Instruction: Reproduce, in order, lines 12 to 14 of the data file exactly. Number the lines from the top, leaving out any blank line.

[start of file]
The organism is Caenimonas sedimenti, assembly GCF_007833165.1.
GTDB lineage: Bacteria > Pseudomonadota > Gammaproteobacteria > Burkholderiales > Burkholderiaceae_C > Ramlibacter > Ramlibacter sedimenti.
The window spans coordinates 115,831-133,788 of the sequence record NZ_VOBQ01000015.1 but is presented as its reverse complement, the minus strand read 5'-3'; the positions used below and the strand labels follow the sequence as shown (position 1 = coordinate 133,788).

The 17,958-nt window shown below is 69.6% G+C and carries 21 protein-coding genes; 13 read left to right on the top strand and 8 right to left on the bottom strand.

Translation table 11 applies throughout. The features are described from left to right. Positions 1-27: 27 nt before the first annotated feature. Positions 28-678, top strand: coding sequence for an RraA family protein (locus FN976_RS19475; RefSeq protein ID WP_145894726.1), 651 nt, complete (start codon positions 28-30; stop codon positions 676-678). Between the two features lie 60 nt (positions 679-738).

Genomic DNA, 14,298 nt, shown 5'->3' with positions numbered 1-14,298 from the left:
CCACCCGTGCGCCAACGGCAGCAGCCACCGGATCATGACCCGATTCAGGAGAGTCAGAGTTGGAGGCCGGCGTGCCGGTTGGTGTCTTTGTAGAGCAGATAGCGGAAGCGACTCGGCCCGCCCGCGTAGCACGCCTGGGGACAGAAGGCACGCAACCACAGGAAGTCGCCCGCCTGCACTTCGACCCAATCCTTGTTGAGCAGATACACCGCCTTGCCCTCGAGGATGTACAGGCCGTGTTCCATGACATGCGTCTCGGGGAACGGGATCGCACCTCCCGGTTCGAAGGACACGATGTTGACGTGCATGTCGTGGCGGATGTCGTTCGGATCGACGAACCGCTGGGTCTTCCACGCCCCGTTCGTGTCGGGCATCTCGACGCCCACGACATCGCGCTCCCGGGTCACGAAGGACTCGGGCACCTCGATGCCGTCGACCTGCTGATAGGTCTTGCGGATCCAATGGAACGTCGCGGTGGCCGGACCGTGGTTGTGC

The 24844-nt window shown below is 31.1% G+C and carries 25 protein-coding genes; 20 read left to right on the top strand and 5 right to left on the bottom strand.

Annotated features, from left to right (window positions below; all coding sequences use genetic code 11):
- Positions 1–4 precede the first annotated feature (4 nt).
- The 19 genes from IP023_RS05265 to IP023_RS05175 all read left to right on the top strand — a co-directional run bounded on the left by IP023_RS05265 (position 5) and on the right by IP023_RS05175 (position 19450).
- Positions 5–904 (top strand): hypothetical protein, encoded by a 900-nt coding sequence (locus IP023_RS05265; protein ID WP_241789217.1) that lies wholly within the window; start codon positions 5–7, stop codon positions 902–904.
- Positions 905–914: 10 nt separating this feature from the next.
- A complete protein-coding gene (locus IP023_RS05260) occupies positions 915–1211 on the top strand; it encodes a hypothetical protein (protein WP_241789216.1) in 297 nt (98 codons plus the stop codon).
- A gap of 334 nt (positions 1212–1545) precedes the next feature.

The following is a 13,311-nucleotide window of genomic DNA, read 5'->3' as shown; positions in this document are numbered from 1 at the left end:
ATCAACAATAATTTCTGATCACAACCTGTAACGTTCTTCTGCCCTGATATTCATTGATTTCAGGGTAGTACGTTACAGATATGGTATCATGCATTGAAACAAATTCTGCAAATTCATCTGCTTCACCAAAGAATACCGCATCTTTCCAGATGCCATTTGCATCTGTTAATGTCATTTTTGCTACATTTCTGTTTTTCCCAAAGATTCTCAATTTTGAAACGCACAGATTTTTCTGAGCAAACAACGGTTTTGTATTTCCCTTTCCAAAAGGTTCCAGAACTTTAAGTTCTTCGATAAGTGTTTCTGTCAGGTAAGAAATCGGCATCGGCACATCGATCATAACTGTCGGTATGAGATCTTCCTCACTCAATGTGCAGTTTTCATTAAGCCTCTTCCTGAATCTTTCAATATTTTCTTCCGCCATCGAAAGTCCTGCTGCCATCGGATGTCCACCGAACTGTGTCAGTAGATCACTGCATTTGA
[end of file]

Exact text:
- Positions 5–904 (top strand): hypothetical protein, encoded by a 900-nt coding sequence (locus IP023_RS05265; protein ID WP_241789217.1) that lies wholly within the window; start codon positions 5–7, stop codon positions 902–904.
- Positions 905–914: 10 nt separating this feature from the next.
- A complete protein-coding gene (locus IP023_RS05260) occupies positions 915–1211 on the top strand; it encodes a hypothetical protein (protein WP_241789216.1) in 297 nt (98 codons plus the stop codon).